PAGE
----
United States District Court, E.D. California
ORDER DISMISSING COMPLAINT AND GRANTING PLAINTIFF LEAVE TO FILE AN AMENDED COMPLAINT
AMENDED COMPLAINT DUE IN THIRTY DAYS
GARY S. AUSTIN, Magistrate Judge.
I. Screening Requirement
Plaintiff is a federal prisoner proceeding pro se and in forma pauperis in this civil rights action pursuant to Bivens v. Six Unknown Named Agents, 403 U.S. 388 (1971). Plaintiff has consented to magistrate judge jurisdiction pursuant to 28 U.S.C. § 636(c).
The Court is required to screen complaints brought by prisoners seeking relief against a governmental entity or officer or employee of a governmental entity. 28 U.S.C. § 1915A(a). The Court must dismiss a complaint or portion thereof if the prisoner has raised claims that are legally "frivolous or malicious, " that fail to state a claim upon which relief may be granted, or that seek monetary relief from a defendant who is immune from such relief. 28 U.S.C. § 1915A(b)(1), (2). "Notwithstanding any filing fee, or any portion thereof, that may have been paid, the court shall dismiss the case at any time if the court determines that... the action or appeal... fails to state a claim upon which relief may be granted." 28 U.S.C. § 1915(e)(2)(B)(ii).
II. Plaintiff's Claims
Plaintiff, an inmate in the custody of the U.S. Bureau of Prisons at USP Hazelton in West Virginia, brings this civil rights action against defendant correctional officials employed by the Bureau of Prisons at USP Atwater, where the events at issue occurred. Plaintiff names the following individual defendants: Warden Copenhaver; Food Service Administrator Madan' Food Service Administrator Guillermo. Plaintiff alleges that he was subjected to conditions
This action proceeds on the April 21, 2014, second amended complaint. Plaintiff alleges that on May 2, 2013, while eating his evening meal, he discovered (by biting on it) a rusty staple in his food. Plaintiff alleges that as a result, his mouth was "severely lacerated" and bled for two hours. Once the staple was dislodged from his mouth and gum, Plaintiff took the staple to the kitchen foreman in order to make him aware of "the perilous situation." Plaintiff was given another meal and the foreman advised Plaintiff that he would direct kitchen staff to be more careful.
Plaintiff alleges that on May 17, 2013, Plaintiff was eating his evening meal when he bit down on a sharp piece of metal in his food. Plaintiff cut his mouth on the piece of metal, which caused his mouth to bleed. Plaintiff took the piece of metal to the kitchen foreman, who noted that "it looks like something that came off the kitchen mixer." On May 25, 2013, Plaintiff asked the foreman where the piece of metal originated. The foreman told Plaintiff that it had originated from food cans there were opened in preparation for the meal.
A. Conditions of Confinement
The Eighth Amendment protects prisoners from inhumane methods of punishment and from inhumane conditions of confinement. Morgan v. Morgensen, 465 F.3d 1041, 1045 (9th Cir. 2006). Extreme deprivations are required to make out a conditions of confinement claim, and only those deprivations denying the minimal civilized measure of life's necessities are sufficiently grave to form the basis of an Eighth Amendment violation. Hudson v. McMillian, 503 U.S. 1, 9 (1992) (citations and quotations omitted). In order to state a claim for violation of the Eighth Amendment, Plaintiff must allege facts sufficient to support a claim that prison officials knew of and disregarded a substantial risk of serious harm to Plaintiff. Farmer v. Brennan, 511 U.S. 825, 847 (1994); Frost v. Agnos, 152 F.3d 1124, 1128 (9th Cir. 1998).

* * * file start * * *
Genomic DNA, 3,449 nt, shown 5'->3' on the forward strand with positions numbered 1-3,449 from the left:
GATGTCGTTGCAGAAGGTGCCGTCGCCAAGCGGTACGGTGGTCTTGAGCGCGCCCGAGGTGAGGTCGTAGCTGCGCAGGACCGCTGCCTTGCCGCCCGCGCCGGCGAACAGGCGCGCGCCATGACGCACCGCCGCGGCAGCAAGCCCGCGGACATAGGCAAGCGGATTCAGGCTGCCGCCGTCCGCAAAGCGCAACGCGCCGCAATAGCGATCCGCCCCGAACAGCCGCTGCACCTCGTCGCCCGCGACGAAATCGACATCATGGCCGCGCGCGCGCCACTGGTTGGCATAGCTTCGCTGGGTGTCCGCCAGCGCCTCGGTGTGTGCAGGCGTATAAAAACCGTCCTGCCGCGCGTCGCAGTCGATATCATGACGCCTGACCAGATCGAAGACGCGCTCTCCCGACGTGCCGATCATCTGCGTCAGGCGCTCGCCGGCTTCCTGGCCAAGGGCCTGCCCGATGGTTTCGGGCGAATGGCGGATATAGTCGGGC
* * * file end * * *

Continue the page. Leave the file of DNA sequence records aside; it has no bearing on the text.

The routine discomfort in the prison setting is inadequate to satisfy the objective prong of an Eighth Amendment inquiry. "Those deprivations denying the minimal civilized measure of life's necessities are grave to form the basis of an Eighth Amendment violation.'" Id. (quoting Rhodes v. Chapman, 452 U.S. 337, 347 (1981). Prison officials have a duty to ensure that prisoners are provided adequate shelter, food, clothing, sanitation, medical care, and personal safety. See Farmer v. Brennan, 511 U.S. 825, 832 (1994). "The circumstances, nature, and duration of a deprivation of one of these necessities must be considered in determining whether a constitutional violation has occurred. The more basic the need, the shorter the time it can be withheld." Johnson v. Lewis, 217 F.3d 726, 731 (9th Cir. 2000). The deliberate indifference standard set forth in Farmer is "something more than mere negligence: but "something less than acts or omissions for the very purpose of causing harm or with knowledge that harm will result." Farmer, 532 U.S. at 835.
Here, Plaintiff has failed to allege facts indicating that any individual defendant knew that Plaintiff was at risk of serious harm, and disregarded that risk. Plaintiff's allegations sound in negligence. Plaintiff's central allegation is that Defendants should have known of the risk of harm to Plaintiff. However, the law on this matter is clear. As noted, deliberate indifference is more than mere negligence. Two instances of foreign objects in Plaintiff's food, from different sources, does not subject the individual defendants to liability for knowing of and disregarding a serious risk to Plaintiff's safety. The complaint must therefore be dismissed. Plaintiff will, however, be granted leave to file an amended complaint.
Plaintiff need not, however, set forth legal arguments in support of his claims. In order to hold an individual defendant liable, Plaintiff must name the individual defendant, describe where that defendant is employed and in what capacity, and explain how that defendant acted under color of state law. Plaintiff should state clearly, in his or her own words, what happened. Plaintiff must ...